Infestations of the Emerald Ash Borer ...

www.thereporteronline.com [cached]

Infestations of the Emerald Ash Borer can take years to detect, which is why the state Department of Conservation of Natural Resources is warning townships about it now, according to DCNR Forest Health Manager Donald Eggen. "Our recommendation is that if it gets to within twenty miles of you, which it is, you need to get an inventory done and identify which trees you have at risk," said Eggen. "Three to five years after an infestation, 99 percent of all of your ash trees will die of you don't do anything. This thing has already killed about 50 million ash trees nationwide in 20 states and is continuing to spread," he said. The EAB is an oval-shaped green insect less than an inch long that's native to China, but found its way to the United States in the late 1990s and was first found in Michigan in 2002, Eggen told the board. Since then, EAB infestations have been found in ash forests across the country and in Canada, and since it was first detected in Pennsylvania in Butler and Allegheny Counties in 2007 has kept coming closer. "There are about 8 billion ash trees in North America, and we've seen it in the forest along northern Pennsylvania and southern New York - that's where Louisville Slugger gets their baseball bats, the really nice ash up there," he said. An EAB infestation was found in Warrington Township, Bucks County in March and identified by the Penn State Cooperative Extension and state Department of Agriculture officials in conjunction with DCNR, and so state officials have been working to get the word out to residents and governments across the state to warn what to look for. "It's now in 26 counties, and the more we look for it the more we find. That initial infestation in June of 2007 in Butler Township, had probably been there since 2000 or '99, so when it was discovered in Michigan it was already in Pennsylvania," Eggen said. Adult borers lay eggs between the layers of bark on the typical ash tree, and when the larvae hatch they bore into the wood to feed, leaving distinctive S-shaped markings beneath the bark of infested trees. Fully grown adult borers leave the tree through D-shaped holes in late spring and early summer, but borers often attack trees from the top down, making detection difficult before it's too late. DCNR and other government agencies have developed extensive knowledge of how to treat EAB infestations over the past decade, Eggen told the board, and find that several main tactics are most often deployed depending on the resources available in certain areas. Total tree removal often fails because borers can fly from one tree to another, and can be carried through areas in firewood or shipping crates. Chemical pesticides can be injected directly into trees that can fend off the borers, but the insecticide is a controlled substance that must be applied by trained personnel and can cost as high as $500 per liter. Biological controls have also been tried in 12 states across the country by releasing three species of wasp that feed on the borers, and those have proven effective where tried so far, but Eggen told Hatfield's board that the first step for any township is to build its knowledge base. "If you have ash trees in a park setting or on a street, it's important to know that because when an ash tree dies, it degrades and becomes very brittle in that year," he said. "A strong wind or storm will snap it and that tree will come down, so ash trees when they die need to be removed that year," thus the importance of a database and monitoring, Eggen told the board.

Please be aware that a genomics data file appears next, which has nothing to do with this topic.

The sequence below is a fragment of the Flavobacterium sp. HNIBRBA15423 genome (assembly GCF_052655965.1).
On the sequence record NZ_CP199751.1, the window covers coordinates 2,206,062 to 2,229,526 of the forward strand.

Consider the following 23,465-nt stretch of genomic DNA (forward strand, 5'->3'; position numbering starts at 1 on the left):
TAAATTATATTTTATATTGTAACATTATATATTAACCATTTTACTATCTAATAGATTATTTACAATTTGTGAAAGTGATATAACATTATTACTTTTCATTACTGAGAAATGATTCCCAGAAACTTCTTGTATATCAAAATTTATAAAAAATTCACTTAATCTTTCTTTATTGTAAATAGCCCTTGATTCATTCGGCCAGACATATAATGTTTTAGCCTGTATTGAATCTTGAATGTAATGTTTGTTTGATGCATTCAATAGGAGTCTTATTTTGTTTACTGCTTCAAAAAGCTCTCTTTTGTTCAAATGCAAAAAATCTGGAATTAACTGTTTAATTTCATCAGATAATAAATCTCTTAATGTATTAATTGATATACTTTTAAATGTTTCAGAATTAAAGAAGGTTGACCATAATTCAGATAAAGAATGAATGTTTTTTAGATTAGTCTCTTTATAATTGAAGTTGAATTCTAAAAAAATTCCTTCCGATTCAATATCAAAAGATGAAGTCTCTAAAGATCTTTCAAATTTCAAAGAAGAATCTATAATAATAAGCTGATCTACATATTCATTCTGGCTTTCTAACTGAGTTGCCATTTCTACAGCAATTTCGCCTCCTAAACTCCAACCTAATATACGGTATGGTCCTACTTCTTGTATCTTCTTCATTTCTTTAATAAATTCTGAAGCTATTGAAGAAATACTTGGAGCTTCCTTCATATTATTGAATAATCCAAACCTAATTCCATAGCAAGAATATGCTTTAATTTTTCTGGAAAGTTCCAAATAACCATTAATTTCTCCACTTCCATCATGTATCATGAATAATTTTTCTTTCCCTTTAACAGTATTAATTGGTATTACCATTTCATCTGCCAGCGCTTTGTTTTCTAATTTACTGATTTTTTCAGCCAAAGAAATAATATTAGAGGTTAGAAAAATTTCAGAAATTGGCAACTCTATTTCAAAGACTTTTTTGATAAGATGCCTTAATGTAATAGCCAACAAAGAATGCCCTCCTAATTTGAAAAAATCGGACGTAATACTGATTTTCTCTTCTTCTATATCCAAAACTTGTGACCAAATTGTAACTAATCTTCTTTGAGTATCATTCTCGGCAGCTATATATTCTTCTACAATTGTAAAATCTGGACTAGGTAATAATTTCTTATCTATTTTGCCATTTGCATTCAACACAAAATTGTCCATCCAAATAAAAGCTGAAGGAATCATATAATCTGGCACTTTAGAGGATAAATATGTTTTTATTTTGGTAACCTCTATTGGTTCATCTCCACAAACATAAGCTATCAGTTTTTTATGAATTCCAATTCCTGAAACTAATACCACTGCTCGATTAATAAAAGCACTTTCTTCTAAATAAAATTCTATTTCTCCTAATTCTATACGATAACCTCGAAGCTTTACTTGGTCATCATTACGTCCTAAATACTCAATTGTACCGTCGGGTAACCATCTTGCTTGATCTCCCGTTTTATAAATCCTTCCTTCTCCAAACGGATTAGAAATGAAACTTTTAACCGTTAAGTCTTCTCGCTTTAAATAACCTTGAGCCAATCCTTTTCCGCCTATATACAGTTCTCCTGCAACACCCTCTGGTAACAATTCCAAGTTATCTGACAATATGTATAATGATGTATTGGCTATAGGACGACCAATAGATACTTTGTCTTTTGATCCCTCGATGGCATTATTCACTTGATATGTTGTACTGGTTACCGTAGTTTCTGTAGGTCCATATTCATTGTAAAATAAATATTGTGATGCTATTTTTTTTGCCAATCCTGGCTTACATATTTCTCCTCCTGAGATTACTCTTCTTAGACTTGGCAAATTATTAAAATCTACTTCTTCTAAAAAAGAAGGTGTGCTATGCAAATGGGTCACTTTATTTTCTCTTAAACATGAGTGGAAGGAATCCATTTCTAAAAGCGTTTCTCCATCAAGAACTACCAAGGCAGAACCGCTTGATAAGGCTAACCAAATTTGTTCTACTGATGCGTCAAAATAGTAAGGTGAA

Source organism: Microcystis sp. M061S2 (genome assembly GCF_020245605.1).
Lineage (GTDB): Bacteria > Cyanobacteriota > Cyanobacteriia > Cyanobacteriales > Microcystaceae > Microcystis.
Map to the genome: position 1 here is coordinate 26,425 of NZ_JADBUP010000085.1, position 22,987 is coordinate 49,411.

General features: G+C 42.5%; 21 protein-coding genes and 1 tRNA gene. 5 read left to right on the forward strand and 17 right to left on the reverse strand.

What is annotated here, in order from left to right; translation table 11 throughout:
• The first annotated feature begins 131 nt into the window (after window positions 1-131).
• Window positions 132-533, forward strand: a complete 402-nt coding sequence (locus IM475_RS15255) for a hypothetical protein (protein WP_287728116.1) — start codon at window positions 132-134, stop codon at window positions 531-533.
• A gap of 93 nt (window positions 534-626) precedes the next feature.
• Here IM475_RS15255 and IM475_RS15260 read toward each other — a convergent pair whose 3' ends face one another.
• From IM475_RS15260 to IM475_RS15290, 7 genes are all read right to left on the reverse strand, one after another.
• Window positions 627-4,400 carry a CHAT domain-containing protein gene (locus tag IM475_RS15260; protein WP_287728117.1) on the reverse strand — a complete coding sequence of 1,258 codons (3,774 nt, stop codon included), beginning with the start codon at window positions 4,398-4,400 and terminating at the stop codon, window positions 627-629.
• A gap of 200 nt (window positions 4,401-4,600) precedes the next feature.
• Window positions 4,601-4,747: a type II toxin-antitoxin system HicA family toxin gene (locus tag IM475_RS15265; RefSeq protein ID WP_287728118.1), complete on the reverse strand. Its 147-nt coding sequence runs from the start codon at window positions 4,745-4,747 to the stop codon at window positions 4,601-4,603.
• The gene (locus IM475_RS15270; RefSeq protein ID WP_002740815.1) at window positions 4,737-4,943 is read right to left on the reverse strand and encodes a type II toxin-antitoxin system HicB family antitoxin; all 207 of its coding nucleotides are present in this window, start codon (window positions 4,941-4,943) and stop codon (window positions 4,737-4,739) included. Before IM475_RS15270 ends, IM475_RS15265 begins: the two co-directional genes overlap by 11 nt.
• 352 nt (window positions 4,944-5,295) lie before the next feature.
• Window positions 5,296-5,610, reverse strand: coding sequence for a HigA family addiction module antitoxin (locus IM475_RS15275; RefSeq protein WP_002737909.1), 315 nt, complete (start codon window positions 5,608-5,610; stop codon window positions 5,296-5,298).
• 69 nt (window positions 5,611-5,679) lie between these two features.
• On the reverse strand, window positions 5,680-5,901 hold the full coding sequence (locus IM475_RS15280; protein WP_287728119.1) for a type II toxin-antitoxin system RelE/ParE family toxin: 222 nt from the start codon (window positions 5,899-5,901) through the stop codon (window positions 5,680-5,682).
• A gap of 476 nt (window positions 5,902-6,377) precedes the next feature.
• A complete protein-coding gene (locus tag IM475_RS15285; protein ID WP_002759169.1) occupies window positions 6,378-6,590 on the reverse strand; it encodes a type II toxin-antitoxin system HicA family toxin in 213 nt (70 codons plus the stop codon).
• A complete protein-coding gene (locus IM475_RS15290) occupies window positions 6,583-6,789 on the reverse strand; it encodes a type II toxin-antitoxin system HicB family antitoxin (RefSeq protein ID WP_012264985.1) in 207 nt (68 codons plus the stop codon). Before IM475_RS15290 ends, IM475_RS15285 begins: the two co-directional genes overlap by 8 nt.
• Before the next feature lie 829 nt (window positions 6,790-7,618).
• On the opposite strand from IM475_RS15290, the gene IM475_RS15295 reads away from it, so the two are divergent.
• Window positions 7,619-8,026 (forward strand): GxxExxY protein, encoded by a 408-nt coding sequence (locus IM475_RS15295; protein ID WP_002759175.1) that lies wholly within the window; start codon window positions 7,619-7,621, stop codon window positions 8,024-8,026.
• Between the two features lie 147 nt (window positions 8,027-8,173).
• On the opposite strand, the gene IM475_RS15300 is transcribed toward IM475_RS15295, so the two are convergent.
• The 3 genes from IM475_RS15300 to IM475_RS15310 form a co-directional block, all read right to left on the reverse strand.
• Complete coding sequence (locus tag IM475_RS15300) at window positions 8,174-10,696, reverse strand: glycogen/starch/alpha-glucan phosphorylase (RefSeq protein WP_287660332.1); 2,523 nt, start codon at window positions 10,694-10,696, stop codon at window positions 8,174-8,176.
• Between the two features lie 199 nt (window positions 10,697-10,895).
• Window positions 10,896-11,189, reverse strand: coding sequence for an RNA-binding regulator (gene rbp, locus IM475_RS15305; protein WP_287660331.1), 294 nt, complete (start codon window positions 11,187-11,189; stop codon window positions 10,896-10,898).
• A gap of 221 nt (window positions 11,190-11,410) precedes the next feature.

Infestations of the Emerald Ash Borer ...

www.thereporteronline.com [cached]